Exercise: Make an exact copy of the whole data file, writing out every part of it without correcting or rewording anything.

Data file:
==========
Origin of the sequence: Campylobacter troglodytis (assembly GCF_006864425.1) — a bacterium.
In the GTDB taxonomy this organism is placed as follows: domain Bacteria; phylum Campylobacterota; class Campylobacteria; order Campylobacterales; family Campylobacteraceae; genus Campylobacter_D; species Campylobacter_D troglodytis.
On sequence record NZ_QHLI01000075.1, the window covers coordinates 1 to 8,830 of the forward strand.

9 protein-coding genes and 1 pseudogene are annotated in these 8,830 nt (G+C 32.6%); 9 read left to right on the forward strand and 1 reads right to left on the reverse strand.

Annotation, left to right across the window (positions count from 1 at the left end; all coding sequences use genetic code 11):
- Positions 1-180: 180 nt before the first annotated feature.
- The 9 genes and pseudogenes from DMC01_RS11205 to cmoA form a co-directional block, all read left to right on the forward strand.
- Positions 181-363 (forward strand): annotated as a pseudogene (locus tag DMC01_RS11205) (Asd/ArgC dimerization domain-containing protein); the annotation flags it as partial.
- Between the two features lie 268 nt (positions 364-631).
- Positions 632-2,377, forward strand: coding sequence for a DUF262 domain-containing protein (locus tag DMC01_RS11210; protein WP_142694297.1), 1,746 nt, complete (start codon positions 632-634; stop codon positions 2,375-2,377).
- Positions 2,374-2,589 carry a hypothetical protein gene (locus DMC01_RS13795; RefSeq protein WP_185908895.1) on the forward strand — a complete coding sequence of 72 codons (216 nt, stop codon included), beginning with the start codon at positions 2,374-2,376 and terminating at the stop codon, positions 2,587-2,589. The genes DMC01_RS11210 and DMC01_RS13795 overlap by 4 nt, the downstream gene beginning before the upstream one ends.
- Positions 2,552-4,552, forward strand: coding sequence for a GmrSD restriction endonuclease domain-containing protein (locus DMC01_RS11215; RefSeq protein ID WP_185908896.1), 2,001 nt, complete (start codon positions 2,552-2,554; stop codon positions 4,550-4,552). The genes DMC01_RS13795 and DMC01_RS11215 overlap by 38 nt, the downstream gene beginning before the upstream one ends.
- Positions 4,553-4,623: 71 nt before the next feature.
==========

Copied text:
Origin of the sequence: Campylobacter troglodytis (assembly GCF_006864425.1) — a bacterium.
In the GTDB taxonomy this organism is placed as follows: domain Bacteria; phylum Campylobacterota; class Campylobacteria; order Campylobacterales; family Campylobacteraceae; genus Campylobacter_D; species Campylobacter_D troglodytis.
On sequence record NZ_QHLI01000075.1, the window covers coordinates 1 to 8,830 of the forward strand.

9 protein-coding genes and 1 pseudogene are annotated in these 8,830 nt (G+C 32.6%); 9 read left to right on the forward strand and 1 reads right to left on the reverse strand.

Annotation, left to right across the window (positions count from 1 at the left end; all coding sequences use genetic code 11):
- Positions 1-180: 180 nt before the first annotated feature.
- The 9 genes and pseudogenes from DMC01_RS11205 to cmoA form a co-directional block, all read left to right on the forward strand.
- Positions 181-363 (forward strand): annotated as a pseudogene (locus tag DMC01_RS11205) (Asd/ArgC dimerization domain-containing protein); the annotation flags it as partial.
- Between the two features lie 268 nt (positions 364-631).
- Positions 632-2,377, forward strand: coding sequence for a DUF262 domain-containing protein (locus tag DMC01_RS11210; protein WP_142694297.1), 1,746 nt, complete (start codon positions 632-634; stop codon positions 2,375-2,377).
- Positions 2,374-2,589 carry a hypothetical protein gene (locus DMC01_RS13795; RefSeq protein WP_185908895.1) on the forward strand — a complete coding sequence of 72 codons (216 nt, stop codon included), beginning with the start codon at positions 2,374-2,376 and terminating at the stop codon, positions 2,587-2,589. The genes DMC01_RS11210 and DMC01_RS13795 overlap by 4 nt, the downstream gene beginning before the upstream one ends.
- Positions 2,552-4,552, forward strand: coding sequence for a GmrSD restriction endonuclease domain-containing protein (locus DMC01_RS11215; RefSeq protein ID WP_185908896.1), 2,001 nt, complete (start codon positions 2,552-2,554; stop codon positions 4,550-4,552). The genes DMC01_RS13795 and DMC01_RS11215 overlap by 38 nt, the downstream gene beginning before the upstream one ends.
- Positions 4,553-4,623: 71 nt before the next feature.